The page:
This Cleaning Expert Never Stores Shoes In The Closet — Here's Why

mbg Sustainability Editor By Emma Loewe
mbg Sustainability Editor
Emma is the Sustainability Editor at mindbodygreen and the author of "The Spirit Almanac: A Modern Guide To Ancient Self Care."

Image by Ali Lanenga / Stocksy

Spring cleaning season is upon us! In the coming weeks, mbg will be sharing some of the easiest, most effective tips and tricks we've heard for nixing germs at home. (Check out what we've run so far here.) Today, we're tackling the closet.

When mbg caught up with Candice Batista for a recent article on spring cleaning, one thing the clean living expert said really stuck out: "Never bring shoes into your closet."

What? It seemed counterintuitive. That's where shoes go. But when Batista explained her reasoning for exiling shoes from their rightful shelves, it started to make more sense.

Why you should be taking your shoes off outside your home.

We all know someone (or maybe you are that someone) who operates a strictly shoeless home. Shoes carry the outdoors in and definitely contribute to dirt and grime buildup in our spaces. Instead of taking your shoes off when you walk in and then storing them in your closet, Batista recommends banning them from the inside of your home altogether.

For reasoning, she points to studies like a 2016 one out of the University of Arizona, which found the average shoe sole contained 421,000 different kinds of bacteria—90 percent of which was transferred to clean floors right away.

While there's already a lot of bacteria in your home (and that's not a bad thing, by the way), some of the grime on shoes can be particularly nasty. Batista references Coliforms, an indicator of disease often found in feces, as well as E. coli, as examples of things we could be unwittingly tracking in.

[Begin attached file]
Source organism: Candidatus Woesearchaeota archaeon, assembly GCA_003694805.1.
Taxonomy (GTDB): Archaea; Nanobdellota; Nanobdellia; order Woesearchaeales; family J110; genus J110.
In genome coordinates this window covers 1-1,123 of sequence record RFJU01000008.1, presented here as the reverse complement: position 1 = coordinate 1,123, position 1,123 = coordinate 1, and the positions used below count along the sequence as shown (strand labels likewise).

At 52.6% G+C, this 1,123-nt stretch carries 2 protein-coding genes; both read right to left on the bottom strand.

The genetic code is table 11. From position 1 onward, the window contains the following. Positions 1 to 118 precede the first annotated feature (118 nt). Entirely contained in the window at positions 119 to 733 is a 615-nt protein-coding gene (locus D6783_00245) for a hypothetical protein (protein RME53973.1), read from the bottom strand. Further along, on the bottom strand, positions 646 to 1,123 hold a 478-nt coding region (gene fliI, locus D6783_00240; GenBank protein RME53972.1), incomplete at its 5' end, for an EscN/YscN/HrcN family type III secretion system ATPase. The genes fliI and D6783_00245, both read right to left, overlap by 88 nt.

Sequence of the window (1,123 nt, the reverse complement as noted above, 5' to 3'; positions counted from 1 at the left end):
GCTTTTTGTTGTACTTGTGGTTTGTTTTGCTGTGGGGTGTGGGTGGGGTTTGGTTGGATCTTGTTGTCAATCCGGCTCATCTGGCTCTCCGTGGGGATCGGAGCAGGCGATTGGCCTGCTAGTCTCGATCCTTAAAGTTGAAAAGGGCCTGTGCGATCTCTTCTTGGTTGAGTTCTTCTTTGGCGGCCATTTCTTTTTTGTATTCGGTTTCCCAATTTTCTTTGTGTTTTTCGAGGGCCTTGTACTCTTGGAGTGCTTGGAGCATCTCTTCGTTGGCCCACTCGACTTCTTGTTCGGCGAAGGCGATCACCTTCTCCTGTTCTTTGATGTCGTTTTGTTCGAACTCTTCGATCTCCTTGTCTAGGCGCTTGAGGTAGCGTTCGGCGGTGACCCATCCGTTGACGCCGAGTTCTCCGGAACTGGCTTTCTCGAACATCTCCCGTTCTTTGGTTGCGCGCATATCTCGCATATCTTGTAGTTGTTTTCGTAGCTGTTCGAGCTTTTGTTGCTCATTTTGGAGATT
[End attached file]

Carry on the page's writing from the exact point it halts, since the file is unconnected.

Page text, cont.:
While science has yet to prove that the germs on our shoes can directly make us sick (and the research that has been done on the topic has been on specific categories of people, like dog owners and athletes), Batista lives in the "better safe than sorry" camp and says we're better off annexing dirty soles—especially from small spaces with limited airflow like closets. She also says that leaving your shoes in the closet may lead to more dust mites—teeny-tiny critters that feed off dirty fabric and furniture in nearly every home and may trigger allergies.

Moral of the story: Designate an area to drop shoes outside of your home or apartment if possible, or invest in a shoe rack to leave in your entryway. And if you do want to store shoes during their off-seasons, do your closet a favor and be sure to give them a good clean first. While you're at it, here's a quick refresh for the rest of your closet:

  1. Start by vacuuming the floors.
  2. Then, remove all of your clothing (this is a good opportunity for a quick Kondo, too).
  3. Wipe down the shelves with a microfiber cloth that's been lightly sprayed with water.
  4. Refold clothes and put them back in a way that makes them easy to see and access. If that means investing in a few clear storage boxes, so be it!

Ready to learn more about how to unlock the power of food to heal your body, prevent disease & achieve optimal health? Register now for our FREE web class with nutrition expert Kelly LeVeque.

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